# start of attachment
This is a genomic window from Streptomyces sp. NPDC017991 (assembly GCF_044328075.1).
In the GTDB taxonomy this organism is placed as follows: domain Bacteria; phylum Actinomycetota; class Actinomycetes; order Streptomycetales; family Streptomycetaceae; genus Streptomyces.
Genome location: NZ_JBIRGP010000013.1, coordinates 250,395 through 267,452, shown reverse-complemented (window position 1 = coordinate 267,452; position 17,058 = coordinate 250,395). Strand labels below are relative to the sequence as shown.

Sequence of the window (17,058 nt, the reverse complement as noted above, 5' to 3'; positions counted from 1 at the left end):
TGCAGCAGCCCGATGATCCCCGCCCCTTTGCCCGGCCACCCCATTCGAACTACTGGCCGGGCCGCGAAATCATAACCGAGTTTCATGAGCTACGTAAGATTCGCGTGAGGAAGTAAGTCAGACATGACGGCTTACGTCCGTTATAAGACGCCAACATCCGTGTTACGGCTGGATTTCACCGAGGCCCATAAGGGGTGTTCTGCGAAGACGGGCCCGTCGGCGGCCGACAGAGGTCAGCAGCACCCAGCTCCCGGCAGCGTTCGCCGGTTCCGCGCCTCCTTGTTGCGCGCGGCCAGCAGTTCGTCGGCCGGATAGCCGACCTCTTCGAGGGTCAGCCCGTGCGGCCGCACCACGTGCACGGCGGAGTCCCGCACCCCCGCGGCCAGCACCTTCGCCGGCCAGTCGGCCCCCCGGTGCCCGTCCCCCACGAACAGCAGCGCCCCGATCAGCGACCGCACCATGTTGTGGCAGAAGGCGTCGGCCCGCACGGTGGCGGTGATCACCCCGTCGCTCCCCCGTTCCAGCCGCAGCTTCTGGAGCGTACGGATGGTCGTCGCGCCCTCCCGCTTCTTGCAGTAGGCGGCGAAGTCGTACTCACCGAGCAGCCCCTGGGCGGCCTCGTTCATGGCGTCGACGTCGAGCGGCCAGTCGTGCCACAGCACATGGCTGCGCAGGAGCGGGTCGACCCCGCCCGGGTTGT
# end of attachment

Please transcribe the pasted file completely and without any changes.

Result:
This is a genomic window from Streptomyces sp. NPDC017991 (assembly GCF_044328075.1).
In the GTDB taxonomy this organism is placed as follows: domain Bacteria; phylum Actinomycetota; class Actinomycetes; order Streptomycetales; family Streptomycetaceae; genus Streptomyces.
Genome location: NZ_JBIRGP010000013.1, coordinates 250,395 through 267,452, shown reverse-complemented (window position 1 = coordinate 267,452; position 17,058 = coordinate 250,395). Strand labels below are relative to the sequence as shown.

Sequence of the window (17,058 nt, the reverse complement as noted above, 5' to 3'; positions counted from 1 at the left end):
TGCAGCAGCCCGATGATCCCCGCCCCTTTGCCCGGCCACCCCATTCGAACTACTGGCCGGGCCGCGAAATCATAACCGAGTTTCATGAGCTACGTAAGATTCGCGTGAGGAAGTAAGTCAGACATGACGGCTTACGTCCGTTATAAGACGCCAACATCCGTGTTACGGCTGGATTTCACCGAGGCCCATAAGGGGTGTTCTGCGAAGACGGGCCCGTCGGCGGCCGACAGAGGTCAGCAGCACCCAGCTCCCGGCAGCGTTCGCCGGTTCCGCGCCTCCTTGTTGCGCGCGGCCAGCAGTTCGTCGGCCGGATAGCCGACCTCTTCGAGGGTCAGCCCGTGCGGCCGCACCACGTGCACGGCGGAGTCCCGCACCCCCGCGGCCAGCACCTTCGCCGGCCAGTCGGCCCCCCGGTGCCCGTCCCCCACGAACAGCAGCGCCCCGATCAGCGACCGCACCATGTTGTGGCAGAAGGCGTCGGCCCGCACGGTGGCGGTGATCACCCCGTCGCTCCCCCGTTCCAGCCGCAGCTTCTGGAGCGTACGGATGGTCGTCGCGCCCTCCCGCTTCTTGCAGTAGGCGGCGAAGTCGTACTCACCGAGCAGCCCCTGGGCGGCCTCGTTCATGGCGTCGACGTCGAGCGGCCAGTCGTGCCACAGCACATGGCTGCGCAGGAGCGGGTCGACCCCGCCCGGGTTGT